FDA Says It Won’t Approve PTC’s DMD Therapy
October 25, 2017
Rare Daily Staff
The U.S. Food and Drug Administration told PTC Therapeutics it would not approve its experimental therapy Translarna for Duchene muscular dystrophy for the treatment of a certain form of Duchene muscular dystrophy, a rare and fatal progressive muscle disease.
The agency’s ruling followed an advisory panel 10 to 1 to recommend against approval. It was the third attempt by PTC to win approval of Translarna for DMD driven by a nonsense mutation. A nonsense mutation is an alteration in the genetic code that prematurely halts the synthesis of an essential protein, such a dystrophin in the case of DMD.
“We are extremely disappointed for the Duchenne community and strongly disagree with the agency’s conclusions,” said Stuart Peltz, CEO of PTC Therapeutics. “We believe that this decision fails to consider the benefit-risk of ataluren and the high unmet medical need. Therefore, we plan to file a formal dispute resolution request next week.”
In a complete response letter to the company, the FDA said that it is unable to approve the application in its current form. It said it would require at least one additional clinical trial to provide substantial evidence of effectiveness. The letter also noted other nonclinical matters that PTC said it is in the process of addressing.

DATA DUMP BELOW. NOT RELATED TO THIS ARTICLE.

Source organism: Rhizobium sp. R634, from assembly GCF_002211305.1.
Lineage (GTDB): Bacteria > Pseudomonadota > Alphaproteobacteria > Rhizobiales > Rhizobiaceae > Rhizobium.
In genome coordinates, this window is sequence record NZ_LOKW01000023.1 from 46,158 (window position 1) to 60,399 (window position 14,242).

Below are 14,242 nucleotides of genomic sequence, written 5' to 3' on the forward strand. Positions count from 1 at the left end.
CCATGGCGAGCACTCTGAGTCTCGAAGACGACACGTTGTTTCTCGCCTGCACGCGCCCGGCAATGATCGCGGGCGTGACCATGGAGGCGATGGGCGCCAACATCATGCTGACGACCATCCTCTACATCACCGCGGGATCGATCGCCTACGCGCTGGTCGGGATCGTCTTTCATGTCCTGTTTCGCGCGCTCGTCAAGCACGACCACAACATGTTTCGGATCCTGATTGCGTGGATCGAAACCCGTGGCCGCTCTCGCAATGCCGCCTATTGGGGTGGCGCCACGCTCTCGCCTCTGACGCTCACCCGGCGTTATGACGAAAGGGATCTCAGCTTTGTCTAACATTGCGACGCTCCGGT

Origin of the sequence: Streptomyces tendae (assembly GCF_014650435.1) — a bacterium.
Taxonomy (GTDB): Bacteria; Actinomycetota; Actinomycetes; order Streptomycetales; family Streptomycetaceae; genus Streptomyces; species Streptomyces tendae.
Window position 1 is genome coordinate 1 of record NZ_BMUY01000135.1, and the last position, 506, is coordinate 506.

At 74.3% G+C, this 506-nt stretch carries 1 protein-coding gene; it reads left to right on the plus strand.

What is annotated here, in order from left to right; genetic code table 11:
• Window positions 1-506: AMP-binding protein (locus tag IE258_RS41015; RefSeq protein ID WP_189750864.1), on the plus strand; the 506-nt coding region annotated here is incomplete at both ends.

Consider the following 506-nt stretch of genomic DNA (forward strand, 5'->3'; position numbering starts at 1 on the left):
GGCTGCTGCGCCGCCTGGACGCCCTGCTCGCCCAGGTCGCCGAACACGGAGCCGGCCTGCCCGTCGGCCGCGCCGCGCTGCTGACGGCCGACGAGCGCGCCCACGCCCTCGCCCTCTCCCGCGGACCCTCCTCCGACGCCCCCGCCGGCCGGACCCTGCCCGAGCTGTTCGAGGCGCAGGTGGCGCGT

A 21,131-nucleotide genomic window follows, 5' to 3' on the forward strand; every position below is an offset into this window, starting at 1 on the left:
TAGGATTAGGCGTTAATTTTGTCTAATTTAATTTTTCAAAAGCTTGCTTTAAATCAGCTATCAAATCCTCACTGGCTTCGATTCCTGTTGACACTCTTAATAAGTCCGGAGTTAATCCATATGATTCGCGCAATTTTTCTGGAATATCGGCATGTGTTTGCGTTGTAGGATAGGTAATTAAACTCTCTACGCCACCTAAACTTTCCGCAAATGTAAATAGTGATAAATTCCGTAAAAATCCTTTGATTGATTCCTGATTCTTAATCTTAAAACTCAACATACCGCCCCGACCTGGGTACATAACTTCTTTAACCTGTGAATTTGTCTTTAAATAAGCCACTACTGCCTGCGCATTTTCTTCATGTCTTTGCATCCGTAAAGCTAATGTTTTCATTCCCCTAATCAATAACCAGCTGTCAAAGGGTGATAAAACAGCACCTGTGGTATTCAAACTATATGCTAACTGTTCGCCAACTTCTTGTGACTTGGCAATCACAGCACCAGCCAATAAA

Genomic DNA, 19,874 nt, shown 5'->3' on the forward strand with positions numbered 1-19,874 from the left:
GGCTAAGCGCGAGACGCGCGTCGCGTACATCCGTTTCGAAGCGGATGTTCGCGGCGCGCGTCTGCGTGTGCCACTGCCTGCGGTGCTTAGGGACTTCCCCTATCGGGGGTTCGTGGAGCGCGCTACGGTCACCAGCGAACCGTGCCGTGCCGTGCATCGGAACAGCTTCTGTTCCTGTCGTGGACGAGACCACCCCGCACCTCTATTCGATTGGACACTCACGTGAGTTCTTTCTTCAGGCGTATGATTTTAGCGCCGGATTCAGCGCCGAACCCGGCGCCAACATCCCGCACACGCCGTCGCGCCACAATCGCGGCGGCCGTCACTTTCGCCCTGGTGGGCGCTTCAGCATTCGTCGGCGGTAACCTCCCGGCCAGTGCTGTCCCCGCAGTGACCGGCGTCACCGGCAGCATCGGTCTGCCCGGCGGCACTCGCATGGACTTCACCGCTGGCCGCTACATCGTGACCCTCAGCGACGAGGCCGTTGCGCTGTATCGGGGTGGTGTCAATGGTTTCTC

Ataluren is a protein restoration therapy designed to enable the formation of a functioning protein in patients with genetic disorders caused by a nonsense mutation. Translarna won conditional approval in the European Union in 2014 for the treatment of nonsense mutation Duchenne muscular dystrophy in ambulatory patients aged five years and older.
October 25, 2017
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